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London: Month of April

Upset that my time in London is almost over, and in denial that I have to to back to the states soon...With that realization aside, here are the highlights of April in London.


China Town

Regent Street x Piccadilly Circus


Walking through the park.

RAF Bomber Command Memorial:

Right Photo: Wellington Arch

Wilton Mews:

Black, yellow, and red tulips near Pont Street:


It was the clotted cream and scones that got me when I had my first afternoon tea at The British Museum, and ever since then I've made it a goal to get it once a month (and not more because carbs and sweets isn't the healthiest meal for the day)! I decided to walk from Bedford Square after class, and although not as quirky as Sketch nor fancy as Claridge's, Number Sixteen provided a perfect oasis from the city with their secluded garden patio and rectangular koi pond.

Although it was cloudy when I went, I'd imagine Number Sixteen to be ideal for a tranquil afternoon in the summer.


For class one day, we went to Bow Arts, a community in East London and a workspace that supports over 500 artists with affordable studio spaces. Here we saw an exhibit on wood, as well as met the artist that created the lego pieces shown below out of paper:

The artist had very realistic sketches of her final piece in her sketchbook, and also showed the mathematics involved behind creating the model.


I'd compare this market to Camden with their clothing selection and food, but on a smaller scale. A couple of the girls in the program and I went here after our tour at the Bow Arts Trust.


Our program got us tickets to Half a Sixpence, and although the storyline was pretty standard, the actors were all very energetic, and it was a great show for a fun night out!


A place good for people watching (haha...half kidding). I decided to walk to Trafalgar one day to take night photos of the fountain when they lit up.

Chalk art at Trafalgar.

While waiting for dusk, I sat by the steps and took photos during sunset:

15 minutes after sunset:

Steps overlooking the plaza.

​The last photo before packing up and taking the tube home.


Voted one of the best department stores in the world, I knew I had to check it out before my time here ended. I had no intention of buying anything, but it was still a pleasant experience with everyone being extremely friendly and not just trying to sell products. Besides clothes, they have a whole selection of make-up, skin care products, fragrances, and even sweets with all kinds of chocolate and macarons. They also have several restaurants, and for photo-ops, I would go to Aubaine on the second floor! Although their pea soup was good, I would recommend just getting a tea or coffee here after shopping.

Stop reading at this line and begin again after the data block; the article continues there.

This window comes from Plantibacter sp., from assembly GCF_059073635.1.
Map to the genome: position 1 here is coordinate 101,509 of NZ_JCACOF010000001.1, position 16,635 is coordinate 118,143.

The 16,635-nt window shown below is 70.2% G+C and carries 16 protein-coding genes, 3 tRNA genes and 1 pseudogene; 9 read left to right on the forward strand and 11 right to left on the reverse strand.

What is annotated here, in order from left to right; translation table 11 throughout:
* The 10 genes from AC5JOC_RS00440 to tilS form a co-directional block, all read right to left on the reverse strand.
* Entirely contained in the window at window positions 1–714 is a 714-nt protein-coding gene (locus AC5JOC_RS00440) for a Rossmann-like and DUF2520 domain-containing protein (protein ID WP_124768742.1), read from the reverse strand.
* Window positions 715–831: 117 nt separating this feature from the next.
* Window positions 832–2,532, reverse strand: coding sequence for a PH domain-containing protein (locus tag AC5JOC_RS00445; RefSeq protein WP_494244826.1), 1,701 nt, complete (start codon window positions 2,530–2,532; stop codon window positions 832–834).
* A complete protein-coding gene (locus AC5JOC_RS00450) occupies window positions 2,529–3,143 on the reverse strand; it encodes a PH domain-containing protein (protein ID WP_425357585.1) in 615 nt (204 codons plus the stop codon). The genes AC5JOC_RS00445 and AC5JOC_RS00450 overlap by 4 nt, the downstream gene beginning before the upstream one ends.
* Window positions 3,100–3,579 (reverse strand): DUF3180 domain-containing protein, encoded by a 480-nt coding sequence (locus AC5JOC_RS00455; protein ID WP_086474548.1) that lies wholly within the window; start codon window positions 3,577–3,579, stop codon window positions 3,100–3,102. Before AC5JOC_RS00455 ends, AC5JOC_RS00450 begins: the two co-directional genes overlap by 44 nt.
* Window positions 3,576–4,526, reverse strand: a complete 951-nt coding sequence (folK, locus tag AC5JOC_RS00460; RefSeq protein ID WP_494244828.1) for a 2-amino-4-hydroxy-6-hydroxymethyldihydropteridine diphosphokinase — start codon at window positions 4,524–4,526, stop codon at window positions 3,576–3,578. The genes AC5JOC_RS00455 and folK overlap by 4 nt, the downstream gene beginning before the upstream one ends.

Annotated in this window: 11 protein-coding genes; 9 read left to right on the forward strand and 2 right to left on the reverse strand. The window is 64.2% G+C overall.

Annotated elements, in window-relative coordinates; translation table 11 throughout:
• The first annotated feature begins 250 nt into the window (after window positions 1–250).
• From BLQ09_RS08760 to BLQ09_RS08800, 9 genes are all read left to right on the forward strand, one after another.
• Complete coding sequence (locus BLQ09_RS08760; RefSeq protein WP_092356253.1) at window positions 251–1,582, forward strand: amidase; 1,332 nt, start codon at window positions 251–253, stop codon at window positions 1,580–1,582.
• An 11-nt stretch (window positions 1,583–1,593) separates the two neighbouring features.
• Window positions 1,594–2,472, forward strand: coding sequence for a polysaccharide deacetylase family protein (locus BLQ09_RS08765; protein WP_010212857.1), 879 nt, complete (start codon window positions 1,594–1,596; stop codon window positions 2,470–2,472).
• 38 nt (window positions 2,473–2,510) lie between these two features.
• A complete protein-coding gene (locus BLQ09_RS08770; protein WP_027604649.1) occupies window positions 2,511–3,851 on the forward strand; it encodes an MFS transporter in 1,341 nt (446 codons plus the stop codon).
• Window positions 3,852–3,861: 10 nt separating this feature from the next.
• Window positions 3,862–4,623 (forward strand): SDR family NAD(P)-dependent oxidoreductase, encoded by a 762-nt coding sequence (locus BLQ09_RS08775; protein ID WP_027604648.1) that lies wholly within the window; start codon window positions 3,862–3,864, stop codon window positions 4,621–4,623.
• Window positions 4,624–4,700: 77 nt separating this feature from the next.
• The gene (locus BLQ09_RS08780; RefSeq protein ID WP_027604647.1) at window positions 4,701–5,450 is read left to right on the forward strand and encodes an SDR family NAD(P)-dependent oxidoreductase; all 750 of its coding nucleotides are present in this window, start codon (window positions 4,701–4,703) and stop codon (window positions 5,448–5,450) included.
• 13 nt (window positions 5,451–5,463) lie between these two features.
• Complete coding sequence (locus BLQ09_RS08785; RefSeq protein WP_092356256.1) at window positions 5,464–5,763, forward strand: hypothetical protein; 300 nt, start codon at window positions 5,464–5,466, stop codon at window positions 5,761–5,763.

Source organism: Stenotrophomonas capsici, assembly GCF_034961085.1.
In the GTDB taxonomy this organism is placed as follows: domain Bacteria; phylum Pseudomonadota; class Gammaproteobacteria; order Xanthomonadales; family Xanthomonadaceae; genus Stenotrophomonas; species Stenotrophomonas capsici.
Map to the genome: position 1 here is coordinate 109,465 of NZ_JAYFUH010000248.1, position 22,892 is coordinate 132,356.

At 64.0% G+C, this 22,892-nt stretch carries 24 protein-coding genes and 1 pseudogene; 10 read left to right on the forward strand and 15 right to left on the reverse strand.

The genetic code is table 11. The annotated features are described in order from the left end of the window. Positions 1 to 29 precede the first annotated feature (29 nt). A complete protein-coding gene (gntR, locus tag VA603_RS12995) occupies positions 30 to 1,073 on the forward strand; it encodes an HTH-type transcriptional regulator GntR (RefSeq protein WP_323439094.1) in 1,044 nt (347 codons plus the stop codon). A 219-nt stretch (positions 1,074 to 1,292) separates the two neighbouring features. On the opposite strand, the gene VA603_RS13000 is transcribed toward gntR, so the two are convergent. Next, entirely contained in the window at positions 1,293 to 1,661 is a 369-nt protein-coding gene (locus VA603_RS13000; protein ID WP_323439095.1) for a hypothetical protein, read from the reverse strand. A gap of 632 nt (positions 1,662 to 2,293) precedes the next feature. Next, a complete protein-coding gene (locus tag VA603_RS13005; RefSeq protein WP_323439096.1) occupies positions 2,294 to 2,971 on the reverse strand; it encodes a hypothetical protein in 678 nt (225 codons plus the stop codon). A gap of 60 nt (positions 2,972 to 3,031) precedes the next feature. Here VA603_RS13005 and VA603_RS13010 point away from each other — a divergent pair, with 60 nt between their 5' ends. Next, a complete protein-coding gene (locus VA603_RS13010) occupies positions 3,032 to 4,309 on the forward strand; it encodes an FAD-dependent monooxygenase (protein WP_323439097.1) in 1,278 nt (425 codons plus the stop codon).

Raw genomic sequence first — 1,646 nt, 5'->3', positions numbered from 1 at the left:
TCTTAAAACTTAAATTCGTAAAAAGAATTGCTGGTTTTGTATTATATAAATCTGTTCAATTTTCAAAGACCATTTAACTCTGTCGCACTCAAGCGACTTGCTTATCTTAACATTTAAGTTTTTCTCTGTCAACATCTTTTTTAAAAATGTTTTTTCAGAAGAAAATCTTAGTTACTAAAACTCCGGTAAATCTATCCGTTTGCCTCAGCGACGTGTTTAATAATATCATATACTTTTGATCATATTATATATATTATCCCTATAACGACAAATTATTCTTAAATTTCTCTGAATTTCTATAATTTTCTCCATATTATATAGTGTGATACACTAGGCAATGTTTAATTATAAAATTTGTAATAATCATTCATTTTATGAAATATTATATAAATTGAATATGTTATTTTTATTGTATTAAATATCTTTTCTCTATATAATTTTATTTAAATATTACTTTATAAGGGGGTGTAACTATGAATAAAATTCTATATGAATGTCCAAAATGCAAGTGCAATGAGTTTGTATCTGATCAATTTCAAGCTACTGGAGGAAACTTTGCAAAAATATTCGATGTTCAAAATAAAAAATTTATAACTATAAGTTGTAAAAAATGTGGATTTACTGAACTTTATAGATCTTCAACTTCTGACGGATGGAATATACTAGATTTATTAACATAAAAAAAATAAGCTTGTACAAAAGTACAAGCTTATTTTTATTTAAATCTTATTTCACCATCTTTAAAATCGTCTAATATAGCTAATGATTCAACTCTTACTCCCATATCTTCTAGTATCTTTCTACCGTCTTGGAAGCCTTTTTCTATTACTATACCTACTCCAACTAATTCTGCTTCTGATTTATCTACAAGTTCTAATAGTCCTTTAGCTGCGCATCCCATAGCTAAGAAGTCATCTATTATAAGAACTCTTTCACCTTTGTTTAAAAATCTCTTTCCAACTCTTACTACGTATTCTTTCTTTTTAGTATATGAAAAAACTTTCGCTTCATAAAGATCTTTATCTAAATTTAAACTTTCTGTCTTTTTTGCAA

I walked to Shorditch multiple times this month for food and more street art. If you want to see more, check out my Shoreditch Street Art blog HERE!


Listening to the soundtrack since I was a little kid, I knew I had to see Les Mis before I left London, and it did not disappoint. Jean Valjean had such a powerful voice that I was blown away the moment he opened his mouth. Javert was also spectacular, and as for the female voices, Eponine and Fantine were spot on and gave me chills. The barricade scene was very dramatic with its lighting, smoke, and gun fire shots that made me jump, and the little boy was very charming! The scenes involving the two innkeepers were hilarious with their subtle facial expressions and movements that lightened up the whole situation, and before I knew it, the musical was over. It was definitely one of the highlights this month.


Our last tour guide was on South Bank, and on this tour we walked through Diagon Alley, saw a replica of Sir Frances Drake's pirate ship, and learned about Shakespeare's past. Shakespeare's Globe is arranged the way it is because of the arrangement of the pubs where the plays took place shown in the photo below. They could charge more for the higher up viewings, and penny seats were the ground level (called penny seats since they were only a penny back then).

The George Inn, Southwark is the oldest pub in London, referred in Little Dorrit by Charles Dickens.

We walked past Borough market, where the entrance to The Leaky Cauldron is (Tacos El Pastor). This was also an area that Shakespeare walked by many times, and Sir Frances Drake's replica of his ship is not far from here.

Right: Portrait of Shakespeare by Jimmy C.

Millennium Bridge: Opening of Half-Blood Prince.


Standing tickets are only 5 pounds, and although it was raining that day, luckily it didn't rain on us when the play started. The play lasted a little less than 3 hours, and included modern adaptations like neon lights, dinosaur costumes, and...EDM? It was a very interesting and unexpected production of the classic play, and since I didn't bring my camera here, here are screenshots I took off the internet to show what the inside and the play looked like (click on each for the photo source):



Just a short walk from Big Ben and right across from the Churchill War Rooms, this park is perfect for taking a stroll to relax after the touristy areas.


For their fish and chips.


For their Chicken Butter Masala (and a treat yourself night out)! It was the BEST Indian food (and chicken) I've ever had.


For their Matcha, or Coldbrew Martini Donut (Coffee lovers -- get this one). Close seconds are Chai Tea followed by Sea-Salt Caramel Banana (Award winning flavour), and Kiwi and Green Apple (Mint glaze was surprisingly good!).


For their bao's of course! Personal favorites are the Confit and Cod Black.


For their hand-rolled tagliatelle made in a giant wheel of cheese.

And that's it for April! Only 7 more days until I leave this wonderful city...

Until Next time!


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